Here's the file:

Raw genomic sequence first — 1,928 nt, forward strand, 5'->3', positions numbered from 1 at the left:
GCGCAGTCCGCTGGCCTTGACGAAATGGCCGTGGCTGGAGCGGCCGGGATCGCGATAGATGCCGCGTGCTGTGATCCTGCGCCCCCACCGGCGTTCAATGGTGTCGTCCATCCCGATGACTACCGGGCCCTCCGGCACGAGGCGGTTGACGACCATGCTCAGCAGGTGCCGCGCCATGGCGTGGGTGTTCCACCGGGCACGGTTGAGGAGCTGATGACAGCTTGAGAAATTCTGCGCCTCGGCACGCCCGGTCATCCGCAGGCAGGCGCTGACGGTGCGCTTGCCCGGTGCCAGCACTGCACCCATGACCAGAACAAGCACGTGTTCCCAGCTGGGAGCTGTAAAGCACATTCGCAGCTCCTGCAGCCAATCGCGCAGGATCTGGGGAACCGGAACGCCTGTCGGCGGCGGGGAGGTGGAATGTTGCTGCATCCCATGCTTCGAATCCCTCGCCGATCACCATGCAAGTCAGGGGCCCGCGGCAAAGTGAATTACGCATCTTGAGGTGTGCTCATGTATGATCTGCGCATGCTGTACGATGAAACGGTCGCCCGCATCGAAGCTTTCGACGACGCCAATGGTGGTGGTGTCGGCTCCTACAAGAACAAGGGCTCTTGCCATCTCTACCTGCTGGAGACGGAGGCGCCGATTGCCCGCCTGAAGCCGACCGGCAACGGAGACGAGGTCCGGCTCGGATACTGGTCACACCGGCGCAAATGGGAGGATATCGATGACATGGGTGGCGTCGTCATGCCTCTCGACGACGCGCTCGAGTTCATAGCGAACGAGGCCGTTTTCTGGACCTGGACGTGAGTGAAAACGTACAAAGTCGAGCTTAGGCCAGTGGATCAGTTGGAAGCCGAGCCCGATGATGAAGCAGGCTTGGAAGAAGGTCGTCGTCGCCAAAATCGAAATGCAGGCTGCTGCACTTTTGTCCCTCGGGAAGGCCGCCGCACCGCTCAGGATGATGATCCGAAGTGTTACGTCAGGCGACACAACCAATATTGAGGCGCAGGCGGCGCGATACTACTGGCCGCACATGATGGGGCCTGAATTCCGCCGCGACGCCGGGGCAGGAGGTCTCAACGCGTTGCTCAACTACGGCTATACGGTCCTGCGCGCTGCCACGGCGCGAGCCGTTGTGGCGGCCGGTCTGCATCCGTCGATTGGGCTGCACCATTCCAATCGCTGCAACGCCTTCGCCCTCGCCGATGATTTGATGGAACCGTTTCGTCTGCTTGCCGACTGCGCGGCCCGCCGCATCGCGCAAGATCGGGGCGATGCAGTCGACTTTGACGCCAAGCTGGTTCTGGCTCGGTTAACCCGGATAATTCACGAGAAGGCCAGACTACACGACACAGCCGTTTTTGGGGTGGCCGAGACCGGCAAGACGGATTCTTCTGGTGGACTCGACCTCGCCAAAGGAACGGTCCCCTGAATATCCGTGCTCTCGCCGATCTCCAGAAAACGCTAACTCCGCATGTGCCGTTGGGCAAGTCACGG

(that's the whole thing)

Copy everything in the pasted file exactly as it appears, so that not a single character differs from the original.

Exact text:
Raw genomic sequence first — 1,928 nt, forward strand, 5'->3', positions numbered from 1 at the left:
GCGCAGTCCGCTGGCCTTGACGAAATGGCCGTGGCTGGAGCGGCCGGGATCGCGATAGATGCCGCGTGCTGTGATCCTGCGCCCCCACCGGCGTTCAATGGTGTCGTCCATCCCGATGACTACCGGGCCCTCCGGCACGAGGCGGTTGACGACCATGCTCAGCAGGTGCCGCGCCATGGCGTGGGTGTTCCACCGGGCACGGTTGAGGAGCTGATGACAGCTTGAGAAATTCTGCGCCTCGGCACGCCCGGTCATCCGCAGGCAGGCGCTGACGGTGCGCTTGCCCGGTGCCAGCACTGCACCCATGACCAGAACAAGCACGTGTTCCCAGCTGGGAGCTGTAAAGCACATTCGCAGCTCCTGCAGCCAATCGCGCAGGATCTGGGGAACCGGAACGCCTGTCGGCGGCGGGGAGGTGGAATGTTGCTGCATCCCATGCTTCGAATCCCTCGCCGATCACCATGCAAGTCAGGGGCCCGCGGCAAAGTGAATTACGCATCTTGAGGTGTGCTCATGTATGATCTGCGCATGCTGTACGATGAAACGGTCGCCCGCATCGAAGCTTTCGACGACGCCAATGGTGGTGGTGTCGGCTCCTACAAGAACAAGGGCTCTTGCCATCTCTACCTGCTGGAGACGGAGGCGCCGATTGCCCGCCTGAAGCCGACCGGCAACGGAGACGAGGTCCGGCTCGGATACTGGTCACACCGGCGCAAATGGGAGGATATCGATGACATGGGTGGCGTCGTCATGCCTCTCGACGACGCGCTCGAGTTCATAGCGAACGAGGCCGTTTTCTGGACCTGGACGTGAGTGAAAACGTACAAAGTCGAGCTTAGGCCAGTGGATCAGTTGGAAGCCGAGCCCGATGATGAAGCAGGCTTGGAAGAAGGTCGTCGTCGCCAAAATCGAAATGCAGGCTGCTGCACTTTTGTCCCTCGGGAAGGCCGCCGCACCGCTCAGGATGATGATCCGAAGTGTTACGTCAGGCGACACAACCAATATTGAGGCGCAGGCGGCGCGATACTACTGGCCGCACATGATGGGGCCTGAATTCCGCCGCGACGCCGGGGCAGGAGGTCTCAACGCGTTGCTCAACTACGGCTATACGGTCCTGCGCGCTGCCACGGCGCGAGCCGTTGTGGCGGCCGGTCTGCATCCGTCGATTGGGCTGCACCATTCCAATCGCTGCAACGCCTTCGCCCTCGCCGATGATTTGATGGAACCGTTTCGTCTGCTTGCCGACTGCGCGGCCCGCCGCATCGCGCAAGATCGGGGCGATGCAGTCGACTTTGACGCCAAGCTGGTTCTGGCTCGGTTAACCCGGATAATTCACGAGAAGGCCAGACTACACGACACAGCCGTTTTTGGGGTGGCCGAGACCGGCAAGACGGATTCTTCTGGTGGACTCGACCTCGCCAAAGGAACGGTCCCCTGAATATCCGTGCTCTCGCCGATCTCCAGAAAACGCTAACTCCGCATGTGCCGTTGGGCAAGTCACGG